A closer look at the US-Mexico wall reveals missing panels, graffiti, and assorted artwork (Photo: Anjuli Peters)

Q: As an advocate for immigration reform, how would you describe your relationship with border patrol and immigration removal officers?

We have established a professional working relationship with law enforcement. Border patrol knows when we are in the desert putting out water because they need to know -- they are going to figure it out anyways. Communication is important so that they do not mistake us for a renegade group that could cause problems. A professional relationship also allows us opportunities to organize other events, such as when we convinced border patrol to open up the border at Friendship Park to reunite families and loved ones divided by border. We would never have these opportunities if we did not have the relationship with border patrol that we do. It is a professional working relationship that I believe is very important.

To the left we see a developed residential area of Mexico. To the right is undeveloped land in the United States (Photo: Anjuli Peters)

Q: Border Angels also works to dispel the various myths surrounding immigration in the United States. What are some of the challenges that accompany this work?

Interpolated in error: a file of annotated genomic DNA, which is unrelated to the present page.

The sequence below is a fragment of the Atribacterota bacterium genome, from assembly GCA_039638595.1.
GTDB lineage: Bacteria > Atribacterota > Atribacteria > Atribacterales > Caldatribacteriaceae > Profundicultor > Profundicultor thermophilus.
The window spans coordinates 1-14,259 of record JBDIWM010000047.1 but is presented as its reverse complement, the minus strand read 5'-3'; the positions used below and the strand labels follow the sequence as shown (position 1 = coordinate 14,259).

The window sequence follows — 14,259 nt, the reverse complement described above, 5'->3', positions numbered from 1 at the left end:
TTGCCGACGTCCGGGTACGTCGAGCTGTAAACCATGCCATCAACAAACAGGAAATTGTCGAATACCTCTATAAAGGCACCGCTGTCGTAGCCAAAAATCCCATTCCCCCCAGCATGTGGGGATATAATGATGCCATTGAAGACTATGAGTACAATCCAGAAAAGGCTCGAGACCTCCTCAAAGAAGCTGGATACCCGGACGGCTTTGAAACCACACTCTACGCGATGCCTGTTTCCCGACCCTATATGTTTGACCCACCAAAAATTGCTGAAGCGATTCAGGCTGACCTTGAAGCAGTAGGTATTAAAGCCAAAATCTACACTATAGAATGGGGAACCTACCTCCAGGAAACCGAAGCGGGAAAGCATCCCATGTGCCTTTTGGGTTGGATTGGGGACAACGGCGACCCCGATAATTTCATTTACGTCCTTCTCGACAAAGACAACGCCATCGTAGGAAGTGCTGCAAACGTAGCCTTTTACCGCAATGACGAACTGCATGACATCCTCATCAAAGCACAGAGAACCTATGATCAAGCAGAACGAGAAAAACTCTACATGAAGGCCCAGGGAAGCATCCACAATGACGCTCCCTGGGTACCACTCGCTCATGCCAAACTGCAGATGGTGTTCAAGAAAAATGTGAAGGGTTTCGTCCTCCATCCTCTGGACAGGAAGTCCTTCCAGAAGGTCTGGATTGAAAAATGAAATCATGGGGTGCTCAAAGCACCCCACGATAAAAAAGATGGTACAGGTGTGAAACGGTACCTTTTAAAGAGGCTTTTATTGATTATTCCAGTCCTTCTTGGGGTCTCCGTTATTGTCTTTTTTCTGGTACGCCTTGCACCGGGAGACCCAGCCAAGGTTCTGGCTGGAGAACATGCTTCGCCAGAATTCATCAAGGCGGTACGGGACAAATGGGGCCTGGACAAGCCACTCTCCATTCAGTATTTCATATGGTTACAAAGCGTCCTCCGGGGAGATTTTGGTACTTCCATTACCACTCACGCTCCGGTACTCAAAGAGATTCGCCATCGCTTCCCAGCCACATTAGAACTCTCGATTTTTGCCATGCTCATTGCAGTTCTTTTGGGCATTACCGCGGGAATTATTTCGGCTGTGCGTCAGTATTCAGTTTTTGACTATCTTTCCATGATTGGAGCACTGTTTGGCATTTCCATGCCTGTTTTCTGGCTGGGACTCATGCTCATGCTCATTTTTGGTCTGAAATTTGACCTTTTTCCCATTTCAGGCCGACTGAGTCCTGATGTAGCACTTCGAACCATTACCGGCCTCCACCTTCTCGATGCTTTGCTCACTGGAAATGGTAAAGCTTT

One of the biggest challenges that we have is for people to know the truth about the immigration situation. I often hear, ‘I have nothing against immigration, but they need to get in line.’ These people do not understand that there is no easy line to get into the United States. People seem to think that there is a clear way to get into the country and migrants are just circumventing the system and taking shortcuts. Nothing could be further from the truth. Often, people do not qualify for visas and that is why they risk their lives crossing through the desert.

Also, the idea that everyone wants to come into the United States could not be further from the truth. Millions of other people are crossing borders around the world looking to provide for their families. It is not about coming to the United States -- it is about being able to survive.

Tires intended for a border patrol tire drag, where tires are dragged along popular crossing areas to reveal fresh footprints (Photo: Anjuli Peters)

Q: Your organization is selective in the protests that it chooses to participate in. Can you elaborate upon this ‘non-confrontational’ approach?

Every situation is a bit different. Currently, President Donald Trump wants attention for a lot of his crazy ideas. We do not want to bring more attention to them. For example, we have decided not to protest Trump’s border wall prototypes because that is exactly what he wants. He wants people to make a lot of noise so that he can say, ‘You see, these guys are violent.’ We are against the prototypes as much as we are against the idea of a wall. However, rather than physically protest, we have decided to protest with letters and statements. Any confrontations that we have are peaceful and done in a creative manner. Right now we think that the best protest is by not being there.

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How to cite this blog post (Harvard style)

Peters, A. (2017) Volunteers Work to Reduce the Number of Fatalities along the US-Mexico Border. Available at: (Accessed [date]).